Those foreign words in Russian


During the history of interaction with other nations, constant wars, and strong technological dependence on other European countries in the 18th and 19th centuries, Russian people adopted a huge amount of foreign words. Unlike other European languages that mainly interacted with each other, Russian language had been significantly influenced both by European powers and barbaric tribes of Mongols, and even China.

The variety of foreign words is tremendous. However today it would be very interesting to talk about the “sweetest” influence on Russian language. The discourse is about the influence of French on Russian. French words in Russian are very polite, mild, and romantic. However sometimes the meanings of those words seem to go in slightly different or completely different directions.

To demonstrate the difference of lexical – historical development, I would like to consider 1) a French word “Chanson” (direct: song) as a genre of music originated on the eve of the French romanticism, and 2) a current discourse connected to the word in Russia.

To remind you, “Chanson” was developed as a French solo song in the late 16th century. During the 17th century, the “air de cour”, “chanson pour boire”, and other like genres, generally accompanied by lute or keyboard, flourished, with contributions by such composers as Antoine Boesset and Michel-Richard de Lalande. During the later period of time, “Chanson” often refers to the work of singers like Jacques Brel, Georges Brassens, Édith Piaf, Charles Aznavour, and Serge Gainsbourg. Chanson is distinguished from the rest of French “pop” music by following the rhythm of the French language and, consequently, is identifiable as specifically French.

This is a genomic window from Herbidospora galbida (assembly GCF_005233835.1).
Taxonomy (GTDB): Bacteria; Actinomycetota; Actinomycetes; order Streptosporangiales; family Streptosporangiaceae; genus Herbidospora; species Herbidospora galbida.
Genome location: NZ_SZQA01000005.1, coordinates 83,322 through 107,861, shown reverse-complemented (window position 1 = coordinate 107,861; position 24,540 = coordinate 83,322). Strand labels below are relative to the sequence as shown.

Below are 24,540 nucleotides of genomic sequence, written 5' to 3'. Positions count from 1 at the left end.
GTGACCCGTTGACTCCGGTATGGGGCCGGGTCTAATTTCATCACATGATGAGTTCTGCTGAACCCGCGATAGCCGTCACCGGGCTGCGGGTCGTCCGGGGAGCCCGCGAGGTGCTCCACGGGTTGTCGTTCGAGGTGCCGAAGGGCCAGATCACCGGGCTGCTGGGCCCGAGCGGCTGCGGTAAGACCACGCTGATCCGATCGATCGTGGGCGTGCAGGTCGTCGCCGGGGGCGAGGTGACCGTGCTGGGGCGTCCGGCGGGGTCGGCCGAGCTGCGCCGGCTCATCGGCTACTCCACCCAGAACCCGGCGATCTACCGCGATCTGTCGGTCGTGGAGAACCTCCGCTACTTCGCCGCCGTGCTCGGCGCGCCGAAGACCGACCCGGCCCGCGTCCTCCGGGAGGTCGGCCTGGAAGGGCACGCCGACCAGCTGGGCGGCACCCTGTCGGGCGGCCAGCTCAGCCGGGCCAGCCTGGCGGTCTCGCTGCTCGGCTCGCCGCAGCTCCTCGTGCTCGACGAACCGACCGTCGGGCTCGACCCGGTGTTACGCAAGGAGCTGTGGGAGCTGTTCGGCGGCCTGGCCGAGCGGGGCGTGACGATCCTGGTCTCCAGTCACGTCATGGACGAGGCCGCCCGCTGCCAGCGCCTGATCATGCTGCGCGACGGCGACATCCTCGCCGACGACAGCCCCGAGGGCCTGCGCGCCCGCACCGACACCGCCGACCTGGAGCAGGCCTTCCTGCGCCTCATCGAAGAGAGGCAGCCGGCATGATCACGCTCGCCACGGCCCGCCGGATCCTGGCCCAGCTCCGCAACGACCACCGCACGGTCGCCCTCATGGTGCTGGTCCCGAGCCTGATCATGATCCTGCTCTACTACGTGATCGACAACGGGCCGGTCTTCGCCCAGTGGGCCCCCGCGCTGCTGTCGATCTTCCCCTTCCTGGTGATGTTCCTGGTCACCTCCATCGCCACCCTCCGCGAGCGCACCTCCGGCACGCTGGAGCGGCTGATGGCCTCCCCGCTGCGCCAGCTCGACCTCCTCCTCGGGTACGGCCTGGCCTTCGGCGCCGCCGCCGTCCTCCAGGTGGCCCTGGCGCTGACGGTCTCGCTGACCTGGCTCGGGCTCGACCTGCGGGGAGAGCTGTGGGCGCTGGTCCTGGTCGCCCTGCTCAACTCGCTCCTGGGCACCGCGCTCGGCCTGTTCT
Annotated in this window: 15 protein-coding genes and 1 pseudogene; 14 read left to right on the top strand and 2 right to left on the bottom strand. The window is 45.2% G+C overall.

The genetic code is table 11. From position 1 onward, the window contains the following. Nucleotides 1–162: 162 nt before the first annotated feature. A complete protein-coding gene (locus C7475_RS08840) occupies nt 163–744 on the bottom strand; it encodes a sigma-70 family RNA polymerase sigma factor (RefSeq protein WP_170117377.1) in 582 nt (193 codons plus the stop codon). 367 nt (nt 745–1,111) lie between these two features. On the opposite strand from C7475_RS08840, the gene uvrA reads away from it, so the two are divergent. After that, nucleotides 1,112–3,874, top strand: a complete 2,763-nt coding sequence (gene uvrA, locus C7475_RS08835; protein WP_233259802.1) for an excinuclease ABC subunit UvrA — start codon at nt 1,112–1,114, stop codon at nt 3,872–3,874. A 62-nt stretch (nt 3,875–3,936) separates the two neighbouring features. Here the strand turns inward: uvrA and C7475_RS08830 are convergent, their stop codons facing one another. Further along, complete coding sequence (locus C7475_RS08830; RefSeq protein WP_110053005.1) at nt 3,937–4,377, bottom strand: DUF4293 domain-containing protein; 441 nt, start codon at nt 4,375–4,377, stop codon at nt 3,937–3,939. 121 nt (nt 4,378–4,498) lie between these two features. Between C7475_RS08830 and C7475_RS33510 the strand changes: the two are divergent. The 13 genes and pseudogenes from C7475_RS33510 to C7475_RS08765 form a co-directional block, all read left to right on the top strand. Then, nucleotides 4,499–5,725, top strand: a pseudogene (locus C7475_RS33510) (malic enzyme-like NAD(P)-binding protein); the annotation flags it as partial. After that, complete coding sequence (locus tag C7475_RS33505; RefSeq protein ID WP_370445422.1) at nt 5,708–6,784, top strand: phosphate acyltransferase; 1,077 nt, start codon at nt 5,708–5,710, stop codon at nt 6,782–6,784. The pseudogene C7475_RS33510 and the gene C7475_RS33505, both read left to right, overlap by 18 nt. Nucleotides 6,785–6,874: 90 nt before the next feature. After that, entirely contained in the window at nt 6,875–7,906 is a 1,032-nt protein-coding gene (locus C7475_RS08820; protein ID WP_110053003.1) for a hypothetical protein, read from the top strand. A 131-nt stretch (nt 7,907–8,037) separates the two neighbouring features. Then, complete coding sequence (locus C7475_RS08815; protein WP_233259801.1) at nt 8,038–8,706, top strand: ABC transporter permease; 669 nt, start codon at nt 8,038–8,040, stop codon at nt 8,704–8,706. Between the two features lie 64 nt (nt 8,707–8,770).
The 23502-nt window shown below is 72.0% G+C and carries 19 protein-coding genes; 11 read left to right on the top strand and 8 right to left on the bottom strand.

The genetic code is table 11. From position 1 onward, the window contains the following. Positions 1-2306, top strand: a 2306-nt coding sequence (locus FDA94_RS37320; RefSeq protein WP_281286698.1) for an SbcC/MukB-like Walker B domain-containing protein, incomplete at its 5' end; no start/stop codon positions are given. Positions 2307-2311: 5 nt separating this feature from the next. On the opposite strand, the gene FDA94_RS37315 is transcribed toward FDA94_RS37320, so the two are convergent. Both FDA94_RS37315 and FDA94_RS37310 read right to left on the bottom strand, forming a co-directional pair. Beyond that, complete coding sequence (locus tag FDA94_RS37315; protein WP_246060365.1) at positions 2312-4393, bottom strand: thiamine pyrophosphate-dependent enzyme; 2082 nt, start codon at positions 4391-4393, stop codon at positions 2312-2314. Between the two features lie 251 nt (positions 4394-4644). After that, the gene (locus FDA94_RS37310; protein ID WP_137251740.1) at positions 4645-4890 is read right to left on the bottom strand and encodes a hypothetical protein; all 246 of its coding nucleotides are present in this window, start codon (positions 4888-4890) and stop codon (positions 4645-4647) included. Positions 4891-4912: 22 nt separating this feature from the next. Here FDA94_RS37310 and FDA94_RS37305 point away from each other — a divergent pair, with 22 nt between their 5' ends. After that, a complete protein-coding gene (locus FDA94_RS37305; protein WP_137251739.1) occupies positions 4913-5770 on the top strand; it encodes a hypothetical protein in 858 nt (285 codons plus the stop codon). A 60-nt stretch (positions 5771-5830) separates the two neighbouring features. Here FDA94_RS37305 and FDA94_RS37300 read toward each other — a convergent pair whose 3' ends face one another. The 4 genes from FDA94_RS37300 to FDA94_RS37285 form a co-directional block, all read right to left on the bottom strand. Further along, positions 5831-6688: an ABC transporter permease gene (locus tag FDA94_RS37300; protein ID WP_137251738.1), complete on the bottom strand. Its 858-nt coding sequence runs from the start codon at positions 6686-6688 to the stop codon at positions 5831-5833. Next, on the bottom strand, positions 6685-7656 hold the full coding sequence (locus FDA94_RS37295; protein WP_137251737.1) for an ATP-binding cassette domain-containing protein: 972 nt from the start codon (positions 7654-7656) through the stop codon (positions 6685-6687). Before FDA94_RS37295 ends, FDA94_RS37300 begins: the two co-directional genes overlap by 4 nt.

Unlike the romantic and lyrical “Chanson,” sometime during the middle of the 20th century, Russia witnessed the development of “Shanson,” as a genre of music. The discourse of the word is totally the same, it states for lyrical songs. However, unlike romantic love stories, Russian “Shanson” is usually referred as a rare lyrical confessions of criminals, people connected to illegal world, and lower class citizens that once had bad experience with the system of justice, and police in particular.

That’s how a very nice word can mean totally different things in two languages, or to be exact, that’s how they can change their meanings over time!

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